Tuesday, February 5, 2008

Youtube.com & uTube.com

UTube is a business selling tubes, pipes, “tube mills” and other machinery. The company, with just 17 employees, got 68 million hits on its site in August, making it one of the most popular manufacturing websites. They complained a few weeks back that the site was being downed by heavy traffic as users looking for YouTube landed on their site instead, presumably by typing the wrong domain name. This downtime cost them a great deal of money in lost customers, they said. How big was the traffic spike? They claim unique visitors went from 1,500 to over 2 million per month. UTube has been forced to move hosts 5 times to cope with the traffic, with bandwidth bills increasing by a factor of 100, they claim. They registered the domain way back in 1996, so they have every claim to it - what’s more, they also argue that the UTube name is strongly tied to their identity.
How does it feel to have the same name as a company that's wildly popular with millions of people? Ask Ralph Girkins of UTube. Girkins walks through a giant warehouse that houses UTube. Welders work on 40-foot-long pipe-making machines. They look sort of like giant, green tractor engines. "
"This is an enormous expense and distraction for us. We thought we were doing a great marketing job. But they weren't looking for us. We've had to move our site five times in an effort to stay ahead of the youtube.com visitors. Before YouTube, there were about 1,000 real customers visiting utube.com each month. Today, there are about 150,000 people a day typing "u tube" the wrong way, and winding up on our site. We couldn't keep our server up. That's what happened. Contact with our customers has been disrupted, so I fear we have lost sales. We have even been contacted by police in Australia accusing us of having child pornography on our Web site. I resent this personally and this confusion is hurting our business." said Ralph Girkins, Universal Tube's president. His website was overwhelmed by millions of people looking for YouTube, so he sued the online video-sharing,YouTube.com portal.
The lawsuit asks that YouTube stop using the youtube.com domain name or reimburse Universal Tube for the cost of establishing a new corporate identity.
"We were there first--by 10 years. Now I see a potential re-branding that could take years to complete," Girkins said. "I'm not the kind of person who looks for lawsuits, but my business is being threatened by this situation."
You might think that's not such a big deal. This company is rebuilding industrial machinery. It's not exactly an Internet outfit. But Girkins says that 75 percent of his sales come in over the Web site. And with each one of these large tube-making machines costing a few hundred thousand dollars, he just can't have his Web site going down. And then there's the nuisance factor. Some confused people call the phone number on his company's Web site.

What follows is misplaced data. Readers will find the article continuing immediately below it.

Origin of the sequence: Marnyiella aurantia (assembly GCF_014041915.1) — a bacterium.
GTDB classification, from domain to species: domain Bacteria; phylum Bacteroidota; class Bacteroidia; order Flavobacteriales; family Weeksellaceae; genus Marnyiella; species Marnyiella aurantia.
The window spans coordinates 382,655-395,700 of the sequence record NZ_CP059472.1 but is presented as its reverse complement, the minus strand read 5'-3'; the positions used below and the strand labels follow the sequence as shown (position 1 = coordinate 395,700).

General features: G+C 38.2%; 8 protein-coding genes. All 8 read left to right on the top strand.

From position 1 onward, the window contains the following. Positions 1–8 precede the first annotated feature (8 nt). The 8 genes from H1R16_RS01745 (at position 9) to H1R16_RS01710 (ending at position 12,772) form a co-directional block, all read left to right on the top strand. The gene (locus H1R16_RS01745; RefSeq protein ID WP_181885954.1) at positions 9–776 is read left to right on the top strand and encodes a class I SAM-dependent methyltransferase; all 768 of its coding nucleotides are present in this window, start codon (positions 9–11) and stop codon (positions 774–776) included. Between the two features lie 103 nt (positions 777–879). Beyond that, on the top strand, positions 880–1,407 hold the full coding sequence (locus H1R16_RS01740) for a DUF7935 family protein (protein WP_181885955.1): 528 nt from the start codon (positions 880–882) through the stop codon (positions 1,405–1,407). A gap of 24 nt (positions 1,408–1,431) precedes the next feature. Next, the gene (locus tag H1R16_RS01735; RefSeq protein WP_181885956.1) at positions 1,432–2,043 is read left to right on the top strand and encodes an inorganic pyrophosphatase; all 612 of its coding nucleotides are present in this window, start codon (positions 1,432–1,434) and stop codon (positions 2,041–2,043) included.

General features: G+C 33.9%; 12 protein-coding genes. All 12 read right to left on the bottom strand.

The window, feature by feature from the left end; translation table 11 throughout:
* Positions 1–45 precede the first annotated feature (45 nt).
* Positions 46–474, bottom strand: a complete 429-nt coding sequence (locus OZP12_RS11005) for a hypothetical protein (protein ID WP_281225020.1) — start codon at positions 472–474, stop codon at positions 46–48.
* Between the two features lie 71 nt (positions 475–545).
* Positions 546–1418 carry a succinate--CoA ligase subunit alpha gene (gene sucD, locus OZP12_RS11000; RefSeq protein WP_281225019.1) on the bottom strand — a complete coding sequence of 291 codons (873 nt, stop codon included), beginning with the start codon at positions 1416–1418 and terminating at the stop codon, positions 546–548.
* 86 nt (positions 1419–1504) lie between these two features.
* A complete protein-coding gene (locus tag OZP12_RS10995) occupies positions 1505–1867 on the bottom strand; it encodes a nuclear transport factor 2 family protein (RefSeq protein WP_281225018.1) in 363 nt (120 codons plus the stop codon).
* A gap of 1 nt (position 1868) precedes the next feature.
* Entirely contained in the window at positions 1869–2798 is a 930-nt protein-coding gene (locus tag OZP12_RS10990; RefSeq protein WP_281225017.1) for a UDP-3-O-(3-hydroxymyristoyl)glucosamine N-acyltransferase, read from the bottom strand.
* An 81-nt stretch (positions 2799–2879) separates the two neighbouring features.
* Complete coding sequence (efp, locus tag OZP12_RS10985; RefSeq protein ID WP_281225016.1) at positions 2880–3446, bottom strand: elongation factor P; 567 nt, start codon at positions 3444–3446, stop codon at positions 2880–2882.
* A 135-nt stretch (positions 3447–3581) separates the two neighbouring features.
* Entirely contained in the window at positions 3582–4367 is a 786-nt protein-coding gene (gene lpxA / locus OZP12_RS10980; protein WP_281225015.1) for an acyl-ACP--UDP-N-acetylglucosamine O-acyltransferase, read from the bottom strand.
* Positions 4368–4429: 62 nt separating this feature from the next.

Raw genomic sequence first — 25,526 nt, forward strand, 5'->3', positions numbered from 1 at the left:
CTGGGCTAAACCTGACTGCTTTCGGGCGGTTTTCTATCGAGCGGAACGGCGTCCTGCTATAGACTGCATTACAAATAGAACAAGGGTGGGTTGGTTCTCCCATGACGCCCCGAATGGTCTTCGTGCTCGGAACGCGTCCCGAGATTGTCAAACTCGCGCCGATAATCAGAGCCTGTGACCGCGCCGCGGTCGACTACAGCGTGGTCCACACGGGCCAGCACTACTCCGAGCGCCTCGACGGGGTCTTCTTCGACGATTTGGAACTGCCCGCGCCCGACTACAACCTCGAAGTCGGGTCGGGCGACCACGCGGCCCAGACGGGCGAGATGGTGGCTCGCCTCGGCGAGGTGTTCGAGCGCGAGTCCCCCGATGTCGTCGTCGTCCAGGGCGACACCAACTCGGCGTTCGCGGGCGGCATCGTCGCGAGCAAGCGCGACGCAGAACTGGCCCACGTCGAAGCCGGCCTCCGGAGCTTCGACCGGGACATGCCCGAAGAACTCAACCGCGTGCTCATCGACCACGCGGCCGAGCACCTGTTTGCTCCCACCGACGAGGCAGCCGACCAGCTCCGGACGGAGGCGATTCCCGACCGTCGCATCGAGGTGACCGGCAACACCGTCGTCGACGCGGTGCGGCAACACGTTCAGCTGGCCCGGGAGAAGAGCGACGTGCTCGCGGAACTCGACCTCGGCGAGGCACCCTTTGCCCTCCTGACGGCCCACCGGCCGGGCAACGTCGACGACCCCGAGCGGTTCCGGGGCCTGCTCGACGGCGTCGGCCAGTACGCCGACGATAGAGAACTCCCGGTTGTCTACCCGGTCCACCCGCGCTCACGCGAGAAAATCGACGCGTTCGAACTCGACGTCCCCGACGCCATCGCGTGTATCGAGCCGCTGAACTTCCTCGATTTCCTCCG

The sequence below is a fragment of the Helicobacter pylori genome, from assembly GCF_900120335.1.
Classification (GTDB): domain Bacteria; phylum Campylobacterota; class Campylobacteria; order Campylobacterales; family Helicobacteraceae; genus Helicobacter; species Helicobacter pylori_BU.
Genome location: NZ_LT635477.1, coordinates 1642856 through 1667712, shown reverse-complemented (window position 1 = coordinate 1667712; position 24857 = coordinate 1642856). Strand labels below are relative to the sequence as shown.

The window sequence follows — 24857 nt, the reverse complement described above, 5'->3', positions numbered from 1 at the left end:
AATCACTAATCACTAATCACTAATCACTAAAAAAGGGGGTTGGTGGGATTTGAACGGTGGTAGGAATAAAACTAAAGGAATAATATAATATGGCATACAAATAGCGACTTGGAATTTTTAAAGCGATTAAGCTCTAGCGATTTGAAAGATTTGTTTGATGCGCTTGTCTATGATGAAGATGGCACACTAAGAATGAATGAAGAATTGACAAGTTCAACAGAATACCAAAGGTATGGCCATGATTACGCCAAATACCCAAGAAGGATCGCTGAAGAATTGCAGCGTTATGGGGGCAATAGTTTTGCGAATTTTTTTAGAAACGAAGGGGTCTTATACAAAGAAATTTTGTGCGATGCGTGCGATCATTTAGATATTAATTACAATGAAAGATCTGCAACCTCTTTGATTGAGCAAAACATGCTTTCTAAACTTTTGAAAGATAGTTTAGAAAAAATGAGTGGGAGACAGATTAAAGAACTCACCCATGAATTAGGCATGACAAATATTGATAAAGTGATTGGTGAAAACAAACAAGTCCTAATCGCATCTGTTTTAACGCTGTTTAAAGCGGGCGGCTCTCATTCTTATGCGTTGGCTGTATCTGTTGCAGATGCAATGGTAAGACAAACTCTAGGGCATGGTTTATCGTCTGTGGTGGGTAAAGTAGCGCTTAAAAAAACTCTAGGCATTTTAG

The suit comes about three weeks after YouTube was purchased by Google for $1.65 billion in stock. A YouTube spokeswoman said the company declined to comment on the matter.
As the lawsuit puts it, these unwanted visitors, "often fill out Plaintiff's sales request form, seeking more information in a vulgar and belligerent manner. Exhibit 1 is a message left by one visitor who asks, 'WHERE THE F*** ARE THE VIDEOS??? 1.5 BILLION DOLLARS FOR THIS PIECE OF S*** WEBSITE? GOOGLE GOT TAKEN.'"
According to UTube manager Laura Smirin, a lot of the phone calls and e-mails were very rude. "They were just nasty," Smirin says.
Girkins has hundreds of them on his computer in his office. He sits and scrolls through them: "Idiot, idiot, idiot," he reads. Some of the hate mail is about the lawsuit. Some YouTube enthusiasts seem to be worried that this equipment company might be threatening their favorite alternative video site, even though Google's YouTube is clearly the bigger company.
"We're just the little guy," Girkins says.
A judge has already dismissed some of the claims in the lawsuit. Google says the remaining claims lack merit and that it will vigorously defend itself. Some legal experts say Universal Tube might have a legitimate case. But they say such cases usually settle before trial.
Meanwhile, Girkins is trying to take advantage of the extra visitors to his company's Web site. He has ads selling ring tones and dating services to meet hot singles. Girkins says, so far, the banner ads are covering his legal fees and Web site hosting costs.
With 2 MILLION visits per day, if they were to put some pay per click ads on their site, or even convert the entire page into a pay per click landing page, they could probably bring in several thousands of dollars per day EASILY. I would really be interested to see how much they could make by doing this.
Personally I think it's worth more like $10,000,000, so I think they are wise to hold out. The domain could easily make 1 million dollars per year with the right PPC ads on it.
Look at this graphic to see what traffic they have, comparing with other variants of "youtube":

The above graphic compares the utube with "google" variants:

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